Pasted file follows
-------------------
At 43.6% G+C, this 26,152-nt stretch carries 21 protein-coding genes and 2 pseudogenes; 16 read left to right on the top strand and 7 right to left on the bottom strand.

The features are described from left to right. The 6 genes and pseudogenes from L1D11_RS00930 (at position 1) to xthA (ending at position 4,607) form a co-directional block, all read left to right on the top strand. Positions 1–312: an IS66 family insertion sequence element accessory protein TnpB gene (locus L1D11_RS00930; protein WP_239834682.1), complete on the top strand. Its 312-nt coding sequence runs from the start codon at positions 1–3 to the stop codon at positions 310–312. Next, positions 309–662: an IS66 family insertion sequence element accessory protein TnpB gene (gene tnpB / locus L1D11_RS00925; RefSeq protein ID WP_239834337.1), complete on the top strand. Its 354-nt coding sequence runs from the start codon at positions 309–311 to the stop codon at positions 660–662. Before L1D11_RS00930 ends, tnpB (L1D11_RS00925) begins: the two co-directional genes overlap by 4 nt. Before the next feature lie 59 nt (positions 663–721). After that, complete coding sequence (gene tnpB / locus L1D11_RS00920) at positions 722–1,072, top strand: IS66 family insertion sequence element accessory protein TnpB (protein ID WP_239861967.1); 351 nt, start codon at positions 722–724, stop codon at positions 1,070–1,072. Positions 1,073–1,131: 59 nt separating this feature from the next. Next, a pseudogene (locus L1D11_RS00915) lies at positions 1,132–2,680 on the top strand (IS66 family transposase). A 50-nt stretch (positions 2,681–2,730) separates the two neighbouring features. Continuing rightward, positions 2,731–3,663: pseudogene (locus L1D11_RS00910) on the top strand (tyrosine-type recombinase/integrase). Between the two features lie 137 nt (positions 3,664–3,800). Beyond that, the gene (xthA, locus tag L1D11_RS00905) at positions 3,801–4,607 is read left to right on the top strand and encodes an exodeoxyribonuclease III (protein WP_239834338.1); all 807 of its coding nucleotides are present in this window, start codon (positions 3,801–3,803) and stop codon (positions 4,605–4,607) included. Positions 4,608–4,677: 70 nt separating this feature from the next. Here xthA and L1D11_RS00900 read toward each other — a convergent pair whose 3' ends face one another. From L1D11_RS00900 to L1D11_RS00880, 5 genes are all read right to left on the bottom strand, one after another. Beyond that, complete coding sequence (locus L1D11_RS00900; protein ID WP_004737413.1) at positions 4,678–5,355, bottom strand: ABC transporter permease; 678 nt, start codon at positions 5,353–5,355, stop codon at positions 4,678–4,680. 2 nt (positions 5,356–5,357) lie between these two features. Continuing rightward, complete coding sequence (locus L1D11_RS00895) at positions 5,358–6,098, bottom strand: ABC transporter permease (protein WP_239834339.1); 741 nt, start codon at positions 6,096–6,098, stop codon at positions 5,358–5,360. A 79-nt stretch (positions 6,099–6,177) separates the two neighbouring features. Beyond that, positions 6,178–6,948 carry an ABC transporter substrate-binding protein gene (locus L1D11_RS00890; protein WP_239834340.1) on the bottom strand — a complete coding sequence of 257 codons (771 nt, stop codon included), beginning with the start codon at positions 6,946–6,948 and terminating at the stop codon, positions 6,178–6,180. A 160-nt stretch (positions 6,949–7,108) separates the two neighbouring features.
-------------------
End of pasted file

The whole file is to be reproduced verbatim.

At 43.6% G+C, this 26,152-nt stretch carries 21 protein-coding genes and 2 pseudogenes; 16 read left to right on the top strand and 7 right to left on the bottom strand.

The features are described from left to right. The 6 genes and pseudogenes from L1D11_RS00930 (at position 1) to xthA (ending at position 4,607) form a co-directional block, all read left to right on the top strand. Positions 1–312: an IS66 family insertion sequence element accessory protein TnpB gene (locus L1D11_RS00930; protein WP_239834682.1), complete on the top strand. Its 312-nt coding sequence runs from the start codon at positions 1–3 to the stop codon at positions 310–312. Next, positions 309–662: an IS66 family insertion sequence element accessory protein TnpB gene (gene tnpB / locus L1D11_RS00925; RefSeq protein ID WP_239834337.1), complete on the top strand. Its 354-nt coding sequence runs from the start codon at positions 309–311 to the stop codon at positions 660–662. Before L1D11_RS00930 ends, tnpB (L1D11_RS00925) begins: the two co-directional genes overlap by 4 nt. Before the next feature lie 59 nt (positions 663–721). After that, complete coding sequence (gene tnpB / locus L1D11_RS00920) at positions 722–1,072, top strand: IS66 family insertion sequence element accessory protein TnpB (protein ID WP_239861967.1); 351 nt, start codon at positions 722–724, stop codon at positions 1,070–1,072. Positions 1,073–1,131: 59 nt separating this feature from the next. Next, a pseudogene (locus L1D11_RS00915) lies at positions 1,132–2,680 on the top strand (IS66 family transposase). A 50-nt stretch (positions 2,681–2,730) separates the two neighbouring features. Continuing rightward, positions 2,731–3,663: pseudogene (locus L1D11_RS00910) on the top strand (tyrosine-type recombinase/integrase). Between the two features lie 137 nt (positions 3,664–3,800). Beyond that, the gene (xthA, locus tag L1D11_RS00905) at positions 3,801–4,607 is read left to right on the top strand and encodes an exodeoxyribonuclease III (protein WP_239834338.1); all 807 of its coding nucleotides are present in this window, start codon (positions 3,801–3,803) and stop codon (positions 4,605–4,607) included. Positions 4,608–4,677: 70 nt separating this feature from the next. Here xthA and L1D11_RS00900 read toward each other — a convergent pair whose 3' ends face one another. From L1D11_RS00900 to L1D11_RS00880, 5 genes are all read right to left on the bottom strand, one after another. Beyond that, complete coding sequence (locus L1D11_RS00900; protein ID WP_004737413.1) at positions 4,678–5,355, bottom strand: ABC transporter permease; 678 nt, start codon at positions 5,353–5,355, stop codon at positions 4,678–4,680. 2 nt (positions 5,356–5,357) lie between these two features. Continuing rightward, complete coding sequence (locus L1D11_RS00895) at positions 5,358–6,098, bottom strand: ABC transporter permease (protein WP_239834339.1); 741 nt, start codon at positions 6,096–6,098, stop codon at positions 5,358–5,360. A 79-nt stretch (positions 6,099–6,177) separates the two neighbouring features. Beyond that, positions 6,178–6,948 carry an ABC transporter substrate-binding protein gene (locus L1D11_RS00890; protein WP_239834340.1) on the bottom strand — a complete coding sequence of 257 codons (771 nt, stop codon included), beginning with the start codon at positions 6,946–6,948 and terminating at the stop codon, positions 6,178–6,180. A 160-nt stretch (positions 6,949–7,108) separates the two neighbouring features.